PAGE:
Aeroplane wreckage has washed up on the Indian Ocean island of Reunion, which air safety investigators have a "high degree of confidence" is a piece of the missing Malaysian Airlines MH370 plane.
Writing on a blog, French aviation security expert and former pilot Xavier Tytelman, said the images showed an "incredible" similarity between the appearance of the aircraft which went missing in March last year and the wing of a Boeing 777.
Comparing Boeing plane schematics and the images from the scene, Tytelman said there is a small possibility that the wreckage found could be the remnants of MH370.
He said a number is visible on the wreckage, and comparing it with the records of the lost plane will give a definitive answer as to whether the debris truly does come from MH370.
The Boeing 777 has only been involved in five 'hull loss' incidents in its history. This term is used when the aircraft is damaged beyond repair, or when it has gone missing.
One of these accidents was the destruction of Malaysian Airlines Flight 17, after it was hit by a missile while over Ukraine in July last year. The rest of the accidents (excluding MH370) all took place over land, at airports in London, Cairo and San Francisco, leaving only one missing 777 in the world.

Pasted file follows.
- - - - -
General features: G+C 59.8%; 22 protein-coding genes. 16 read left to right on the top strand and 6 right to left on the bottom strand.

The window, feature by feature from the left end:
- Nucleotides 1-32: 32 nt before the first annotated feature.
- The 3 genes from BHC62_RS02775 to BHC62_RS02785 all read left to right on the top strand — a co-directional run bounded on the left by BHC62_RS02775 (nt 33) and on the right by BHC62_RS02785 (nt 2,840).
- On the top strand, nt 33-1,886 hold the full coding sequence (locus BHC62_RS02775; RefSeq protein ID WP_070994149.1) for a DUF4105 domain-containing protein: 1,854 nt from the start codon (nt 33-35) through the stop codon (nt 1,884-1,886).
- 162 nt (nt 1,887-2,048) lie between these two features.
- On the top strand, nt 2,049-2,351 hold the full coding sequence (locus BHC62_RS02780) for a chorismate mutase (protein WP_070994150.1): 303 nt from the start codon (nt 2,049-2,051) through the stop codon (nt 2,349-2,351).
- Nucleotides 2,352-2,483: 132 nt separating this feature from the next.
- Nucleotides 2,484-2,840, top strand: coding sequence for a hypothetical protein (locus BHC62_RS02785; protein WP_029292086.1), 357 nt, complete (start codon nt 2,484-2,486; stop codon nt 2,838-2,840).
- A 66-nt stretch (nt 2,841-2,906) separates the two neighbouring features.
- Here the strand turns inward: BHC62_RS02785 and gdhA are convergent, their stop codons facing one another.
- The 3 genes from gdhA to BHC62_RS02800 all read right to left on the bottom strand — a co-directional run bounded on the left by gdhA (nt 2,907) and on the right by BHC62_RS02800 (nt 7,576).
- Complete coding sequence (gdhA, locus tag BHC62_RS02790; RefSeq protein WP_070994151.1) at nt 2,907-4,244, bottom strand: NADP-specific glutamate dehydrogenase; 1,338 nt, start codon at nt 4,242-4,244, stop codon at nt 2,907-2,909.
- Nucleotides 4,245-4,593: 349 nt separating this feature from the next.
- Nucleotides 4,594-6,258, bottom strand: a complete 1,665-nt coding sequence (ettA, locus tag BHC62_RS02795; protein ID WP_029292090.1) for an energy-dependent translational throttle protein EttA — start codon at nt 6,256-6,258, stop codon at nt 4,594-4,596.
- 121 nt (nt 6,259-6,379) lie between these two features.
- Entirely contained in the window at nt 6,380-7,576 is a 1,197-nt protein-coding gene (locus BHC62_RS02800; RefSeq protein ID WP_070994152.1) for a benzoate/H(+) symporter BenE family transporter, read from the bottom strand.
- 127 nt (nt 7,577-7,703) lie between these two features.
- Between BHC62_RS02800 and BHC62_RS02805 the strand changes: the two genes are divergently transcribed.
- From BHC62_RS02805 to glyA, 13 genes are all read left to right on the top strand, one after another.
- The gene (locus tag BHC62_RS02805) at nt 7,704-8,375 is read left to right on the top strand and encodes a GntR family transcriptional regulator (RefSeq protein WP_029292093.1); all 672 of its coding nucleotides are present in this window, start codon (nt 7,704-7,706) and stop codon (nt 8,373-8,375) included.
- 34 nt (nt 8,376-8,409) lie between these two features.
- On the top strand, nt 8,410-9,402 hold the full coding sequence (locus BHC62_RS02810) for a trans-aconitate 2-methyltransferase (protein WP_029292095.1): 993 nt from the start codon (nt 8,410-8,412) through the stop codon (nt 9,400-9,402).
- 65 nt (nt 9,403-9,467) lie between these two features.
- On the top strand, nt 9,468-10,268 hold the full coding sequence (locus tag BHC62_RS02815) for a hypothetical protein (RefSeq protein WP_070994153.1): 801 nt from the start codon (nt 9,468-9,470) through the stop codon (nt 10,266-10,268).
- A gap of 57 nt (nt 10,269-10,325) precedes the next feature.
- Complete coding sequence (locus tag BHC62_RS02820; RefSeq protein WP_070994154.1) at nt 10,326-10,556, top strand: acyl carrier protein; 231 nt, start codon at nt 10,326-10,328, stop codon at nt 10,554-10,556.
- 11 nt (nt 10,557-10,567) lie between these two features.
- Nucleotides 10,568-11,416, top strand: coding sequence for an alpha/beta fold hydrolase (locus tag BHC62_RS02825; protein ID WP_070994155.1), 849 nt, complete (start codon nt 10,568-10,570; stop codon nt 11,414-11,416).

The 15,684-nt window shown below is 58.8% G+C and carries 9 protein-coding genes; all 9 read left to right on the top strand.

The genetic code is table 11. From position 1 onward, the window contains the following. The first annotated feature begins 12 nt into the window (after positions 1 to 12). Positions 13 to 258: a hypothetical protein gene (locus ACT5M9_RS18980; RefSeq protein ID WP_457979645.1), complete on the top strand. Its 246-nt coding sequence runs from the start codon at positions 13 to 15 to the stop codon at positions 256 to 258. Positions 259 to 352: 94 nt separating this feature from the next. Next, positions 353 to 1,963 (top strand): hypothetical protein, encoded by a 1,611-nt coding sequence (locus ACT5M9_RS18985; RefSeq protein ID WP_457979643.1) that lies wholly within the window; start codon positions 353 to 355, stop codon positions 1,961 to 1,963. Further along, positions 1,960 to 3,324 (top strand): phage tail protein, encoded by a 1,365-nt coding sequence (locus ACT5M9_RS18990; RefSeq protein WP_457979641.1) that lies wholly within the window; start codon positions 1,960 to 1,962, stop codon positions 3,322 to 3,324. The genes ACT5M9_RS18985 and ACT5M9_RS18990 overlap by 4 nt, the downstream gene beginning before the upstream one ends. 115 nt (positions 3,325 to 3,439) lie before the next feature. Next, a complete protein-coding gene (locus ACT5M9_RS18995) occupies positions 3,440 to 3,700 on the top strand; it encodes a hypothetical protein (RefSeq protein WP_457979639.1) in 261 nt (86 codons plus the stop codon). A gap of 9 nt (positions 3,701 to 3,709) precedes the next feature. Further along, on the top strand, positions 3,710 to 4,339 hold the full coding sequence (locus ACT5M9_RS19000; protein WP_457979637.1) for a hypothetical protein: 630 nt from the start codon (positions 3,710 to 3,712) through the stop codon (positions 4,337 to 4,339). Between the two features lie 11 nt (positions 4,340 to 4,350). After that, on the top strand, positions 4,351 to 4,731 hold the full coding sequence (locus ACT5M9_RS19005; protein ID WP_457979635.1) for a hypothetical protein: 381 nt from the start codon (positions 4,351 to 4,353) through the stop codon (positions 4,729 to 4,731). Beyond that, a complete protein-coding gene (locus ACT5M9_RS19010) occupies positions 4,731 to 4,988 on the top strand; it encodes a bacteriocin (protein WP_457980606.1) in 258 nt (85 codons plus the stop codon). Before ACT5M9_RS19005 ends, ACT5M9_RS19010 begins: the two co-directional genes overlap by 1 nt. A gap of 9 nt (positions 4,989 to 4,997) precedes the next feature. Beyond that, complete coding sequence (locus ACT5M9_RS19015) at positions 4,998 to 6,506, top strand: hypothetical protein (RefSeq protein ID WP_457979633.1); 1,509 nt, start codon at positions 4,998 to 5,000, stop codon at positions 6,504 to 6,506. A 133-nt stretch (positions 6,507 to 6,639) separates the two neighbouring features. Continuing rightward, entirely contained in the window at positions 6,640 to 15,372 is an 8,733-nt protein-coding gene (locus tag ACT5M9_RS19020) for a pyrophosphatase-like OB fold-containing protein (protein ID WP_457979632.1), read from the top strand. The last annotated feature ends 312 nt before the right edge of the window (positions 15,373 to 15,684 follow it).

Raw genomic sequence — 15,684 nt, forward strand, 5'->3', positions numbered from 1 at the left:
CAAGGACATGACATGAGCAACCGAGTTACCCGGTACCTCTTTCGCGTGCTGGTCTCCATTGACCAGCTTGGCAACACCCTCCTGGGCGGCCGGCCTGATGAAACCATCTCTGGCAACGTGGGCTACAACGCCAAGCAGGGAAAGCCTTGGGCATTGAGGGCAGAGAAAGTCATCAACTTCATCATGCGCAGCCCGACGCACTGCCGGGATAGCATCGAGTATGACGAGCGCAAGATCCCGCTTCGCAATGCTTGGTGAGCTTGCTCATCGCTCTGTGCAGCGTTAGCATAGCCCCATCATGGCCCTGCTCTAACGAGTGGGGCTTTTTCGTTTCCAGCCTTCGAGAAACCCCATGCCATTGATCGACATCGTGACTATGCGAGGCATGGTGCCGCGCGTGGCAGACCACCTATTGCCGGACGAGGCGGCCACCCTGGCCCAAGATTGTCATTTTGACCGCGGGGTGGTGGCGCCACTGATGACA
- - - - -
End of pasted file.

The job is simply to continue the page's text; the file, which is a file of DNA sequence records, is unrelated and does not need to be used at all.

Confirmation that the wreckage is indeed from a Boeing 777 would suggest it is likely to be from MH370.
Mr Tytelman added that the piece of debris, which resembles part of a wing, seems relatively intact, and reported that police on the scene believed it could have been underwater for about a year.
A US official told the Associated Press that air safety investigators had a “high degree of confidence” the aircraft debris was a “flaperon”, a wing component unique to the Boeing 777.
A French official close to the investigation also confirmed that French law enforcement officers were on site to examine the debris.
Certainly, La Reunion is far away from the suspected crash site of MH370, which is in the ocean to the west of Australia.
The island is still in the Indian ocean, but is around 2,800 miles from where investigators have been searching for the downed plane.
However, according to Mr Tytelman, it is not unfeasible that this piece of debris could have been moved by the current across the ocean over the course of the year.
In pictures: Missing Malaysia Airlines flight MH370
In pictures: Missing Malaysia Airlines flight MH370
1/13 Chinese relatives
A family member of a passenger aboard the missing Malaysia Airlines flight MH370 burns incense as he prays at Yonghegong Lama Temple in Beijing